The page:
The site lies in the Mimram valley, and contains a variety of habitats including wet meadow, tall fen / swamp, alder carr, willow scrub, willow pollards and chalk stream.
The tall fen/ swamp occurs around a lagoon (overlooked by a hide) and along adjacent channels, and has a mixture of common reed, reed sweet-grass and common reed-mace. Willow scrub has been slowly invading the lagoon, but has been kept under control by Trusts staff and volunteers. During 2006 and 2007 considerable work has been undertaken to make the swamp much wetter by removing silt build up and raising water levels. This work, combined with the removal or pollarding of willows, encourages recolonisation by common reed.
Wetland plants associated with the swamp include hemp agrimony, common comfrey, reed canary grass, water figwort, brooklime, water forget-me-not, marsh marigold, hairy willowherb, lesser celandine, yellow flag, purple loostrife, ragged robin and wild angelica. The surrounding banks support great horsetail, butterbur and town hall clock. There remain remnant tussocks of greater tussock sedge, a species now uncommon in Herts.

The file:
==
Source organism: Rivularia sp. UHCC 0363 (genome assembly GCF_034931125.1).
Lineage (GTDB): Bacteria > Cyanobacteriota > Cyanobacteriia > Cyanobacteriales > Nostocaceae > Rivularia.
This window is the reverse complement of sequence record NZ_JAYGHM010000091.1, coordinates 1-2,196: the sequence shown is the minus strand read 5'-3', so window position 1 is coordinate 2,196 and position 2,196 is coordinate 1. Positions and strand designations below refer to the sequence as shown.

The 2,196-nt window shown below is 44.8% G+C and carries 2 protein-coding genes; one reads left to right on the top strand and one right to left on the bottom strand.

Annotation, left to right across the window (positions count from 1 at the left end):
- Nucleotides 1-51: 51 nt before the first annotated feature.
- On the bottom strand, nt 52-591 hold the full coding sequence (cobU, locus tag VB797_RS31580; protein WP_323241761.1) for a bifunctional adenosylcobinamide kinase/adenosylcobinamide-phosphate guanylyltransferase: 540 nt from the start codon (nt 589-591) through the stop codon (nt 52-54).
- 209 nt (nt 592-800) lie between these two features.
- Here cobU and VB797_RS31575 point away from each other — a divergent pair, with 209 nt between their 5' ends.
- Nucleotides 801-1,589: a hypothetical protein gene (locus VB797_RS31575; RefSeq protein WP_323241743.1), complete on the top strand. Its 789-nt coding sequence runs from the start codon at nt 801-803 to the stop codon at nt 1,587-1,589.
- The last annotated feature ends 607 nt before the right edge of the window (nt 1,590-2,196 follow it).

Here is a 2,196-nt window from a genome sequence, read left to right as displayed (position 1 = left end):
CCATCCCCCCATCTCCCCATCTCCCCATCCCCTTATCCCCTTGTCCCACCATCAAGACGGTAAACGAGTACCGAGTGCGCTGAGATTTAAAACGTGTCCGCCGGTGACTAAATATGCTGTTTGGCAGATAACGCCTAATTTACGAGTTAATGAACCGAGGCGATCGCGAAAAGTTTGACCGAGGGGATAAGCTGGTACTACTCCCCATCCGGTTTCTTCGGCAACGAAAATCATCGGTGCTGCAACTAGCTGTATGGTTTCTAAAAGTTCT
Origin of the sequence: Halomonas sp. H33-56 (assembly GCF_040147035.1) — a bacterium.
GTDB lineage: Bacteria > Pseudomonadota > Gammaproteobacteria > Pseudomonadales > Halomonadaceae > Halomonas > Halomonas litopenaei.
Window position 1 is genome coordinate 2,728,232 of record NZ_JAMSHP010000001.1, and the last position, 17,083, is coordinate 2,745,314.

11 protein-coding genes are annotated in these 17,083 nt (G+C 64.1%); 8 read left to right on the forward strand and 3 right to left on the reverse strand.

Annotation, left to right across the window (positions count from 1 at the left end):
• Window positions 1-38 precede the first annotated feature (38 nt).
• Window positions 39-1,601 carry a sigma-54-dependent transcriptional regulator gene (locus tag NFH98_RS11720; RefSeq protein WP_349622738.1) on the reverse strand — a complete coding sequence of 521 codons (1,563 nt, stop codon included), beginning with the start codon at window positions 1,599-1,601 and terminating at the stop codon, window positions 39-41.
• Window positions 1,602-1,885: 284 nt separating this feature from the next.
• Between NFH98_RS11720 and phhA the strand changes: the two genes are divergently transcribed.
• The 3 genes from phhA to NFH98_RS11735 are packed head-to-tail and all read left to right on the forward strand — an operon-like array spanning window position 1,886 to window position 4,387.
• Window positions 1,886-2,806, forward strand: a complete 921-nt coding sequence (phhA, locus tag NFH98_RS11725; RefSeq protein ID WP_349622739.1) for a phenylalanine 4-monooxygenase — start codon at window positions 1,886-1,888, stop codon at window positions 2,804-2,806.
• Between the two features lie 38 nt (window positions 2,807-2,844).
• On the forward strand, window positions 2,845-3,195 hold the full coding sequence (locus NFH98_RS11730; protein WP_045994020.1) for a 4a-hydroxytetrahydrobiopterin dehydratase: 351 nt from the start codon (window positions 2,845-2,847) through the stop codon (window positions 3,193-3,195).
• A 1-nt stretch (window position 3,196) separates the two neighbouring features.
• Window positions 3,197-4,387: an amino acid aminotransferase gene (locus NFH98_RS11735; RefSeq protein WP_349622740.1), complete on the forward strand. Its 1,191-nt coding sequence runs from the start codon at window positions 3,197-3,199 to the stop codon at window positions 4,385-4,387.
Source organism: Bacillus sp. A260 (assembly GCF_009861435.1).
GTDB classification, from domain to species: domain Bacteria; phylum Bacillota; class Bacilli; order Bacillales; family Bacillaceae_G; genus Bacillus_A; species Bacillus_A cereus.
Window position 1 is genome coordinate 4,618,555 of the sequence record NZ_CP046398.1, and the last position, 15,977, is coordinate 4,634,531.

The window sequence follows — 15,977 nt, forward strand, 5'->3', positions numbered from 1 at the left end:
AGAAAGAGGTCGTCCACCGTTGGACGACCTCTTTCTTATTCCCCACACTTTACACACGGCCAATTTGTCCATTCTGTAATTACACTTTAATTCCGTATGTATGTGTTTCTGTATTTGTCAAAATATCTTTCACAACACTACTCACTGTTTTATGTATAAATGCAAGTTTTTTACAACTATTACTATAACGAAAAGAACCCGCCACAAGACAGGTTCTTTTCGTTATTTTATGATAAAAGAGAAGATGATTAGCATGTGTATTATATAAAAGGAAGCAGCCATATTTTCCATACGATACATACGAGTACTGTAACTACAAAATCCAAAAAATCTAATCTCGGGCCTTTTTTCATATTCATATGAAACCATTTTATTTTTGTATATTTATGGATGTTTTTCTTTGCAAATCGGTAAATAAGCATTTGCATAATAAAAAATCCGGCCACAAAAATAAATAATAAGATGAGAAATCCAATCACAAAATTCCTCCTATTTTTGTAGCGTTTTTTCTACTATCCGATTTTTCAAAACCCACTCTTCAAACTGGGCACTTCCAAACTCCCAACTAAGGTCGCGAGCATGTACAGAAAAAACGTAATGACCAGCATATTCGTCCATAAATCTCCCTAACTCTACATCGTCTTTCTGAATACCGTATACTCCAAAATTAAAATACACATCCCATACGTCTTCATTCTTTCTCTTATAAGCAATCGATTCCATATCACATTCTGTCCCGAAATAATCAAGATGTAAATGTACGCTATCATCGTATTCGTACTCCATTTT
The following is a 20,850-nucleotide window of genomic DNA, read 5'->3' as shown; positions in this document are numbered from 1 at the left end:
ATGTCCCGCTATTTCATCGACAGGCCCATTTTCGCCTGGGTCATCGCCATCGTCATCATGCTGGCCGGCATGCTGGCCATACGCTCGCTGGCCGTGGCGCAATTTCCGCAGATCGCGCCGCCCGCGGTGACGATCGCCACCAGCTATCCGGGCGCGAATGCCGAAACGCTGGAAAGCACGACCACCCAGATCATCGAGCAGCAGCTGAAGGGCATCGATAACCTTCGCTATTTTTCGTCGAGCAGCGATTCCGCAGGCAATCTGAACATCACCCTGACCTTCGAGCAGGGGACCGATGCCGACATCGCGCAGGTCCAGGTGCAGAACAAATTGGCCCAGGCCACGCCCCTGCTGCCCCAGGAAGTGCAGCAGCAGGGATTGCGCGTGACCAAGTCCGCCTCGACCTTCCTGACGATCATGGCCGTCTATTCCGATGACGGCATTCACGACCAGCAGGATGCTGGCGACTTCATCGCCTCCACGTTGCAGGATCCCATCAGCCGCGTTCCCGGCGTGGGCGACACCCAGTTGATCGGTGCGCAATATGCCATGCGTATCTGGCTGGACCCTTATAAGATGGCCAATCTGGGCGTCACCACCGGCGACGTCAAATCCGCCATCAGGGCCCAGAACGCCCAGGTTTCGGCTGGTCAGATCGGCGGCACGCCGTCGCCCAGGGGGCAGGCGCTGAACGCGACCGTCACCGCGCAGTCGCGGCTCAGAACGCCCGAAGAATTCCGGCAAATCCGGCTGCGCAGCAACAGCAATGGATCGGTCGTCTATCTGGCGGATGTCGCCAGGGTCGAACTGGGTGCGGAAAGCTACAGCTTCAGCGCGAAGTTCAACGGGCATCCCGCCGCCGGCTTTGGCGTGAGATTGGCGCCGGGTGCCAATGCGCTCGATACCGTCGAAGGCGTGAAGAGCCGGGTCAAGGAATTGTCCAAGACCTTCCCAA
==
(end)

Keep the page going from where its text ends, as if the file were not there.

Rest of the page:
The swamp area is important for both wintering and breeding birds. In winter, reed buntings, yellowhammer and pied wagtail form night-time roosts in the swamp and carr. Breeding species include reed bunting, reed warbler, sedge warbler and occasionally grasshopper warbler. Mallard, coot, and moorhen also breed. Other species of note include kingfisher, water rail, snipe and woodcock. The site is also a passage stop-over for migrating warblers and other wetland birds.
The wet meadows vary in composition with the soils. Species here include meadowsweet, cuckooflower, greater birds-foot-trefoil, marsh horsetail, marsh thistle, skullcap and monkey flower. Marsh pennywort and southern marsh orchid, both uncommon in Herts, can be found. The alder carr woodlands around the meadows have notable species opposite-leaved golden saxifrage and remote sedge. Flocks of siskins and redpolls feed in the woodland during winter.
The River Mimram is a valuable chalk stream with a rich aquatic flora and fauna. River water-crowfoot, water starworts, water cress and lesser and greater pond sedge. Many different aquatic invertebrates have been recorded. Brown trout, water vole and otter can all be found within the stream.
Other species recorded include 3 shrew species, harvest mice and 5 species of bat.
What's new at Tewinbury
Double Decker Fun!
Our new two-storey hide at Tewinbury is located on the site of the old, single-storey hide.It will give visitors fantastic views down into the reedbeds an it’s also one of the best sites in the county for spotting water voles. The lower storey of the hide is fully accessible, and with nearby parking (thanks to the Tewinbury Hall Hotel) it can now provide wildlife watching opportunities for visitors of all abilities. The hide has been funded by the Heritage Lottery Fund – as part of our ‘Wetlands for Water Voles and People’ project.
Take a guided video tour!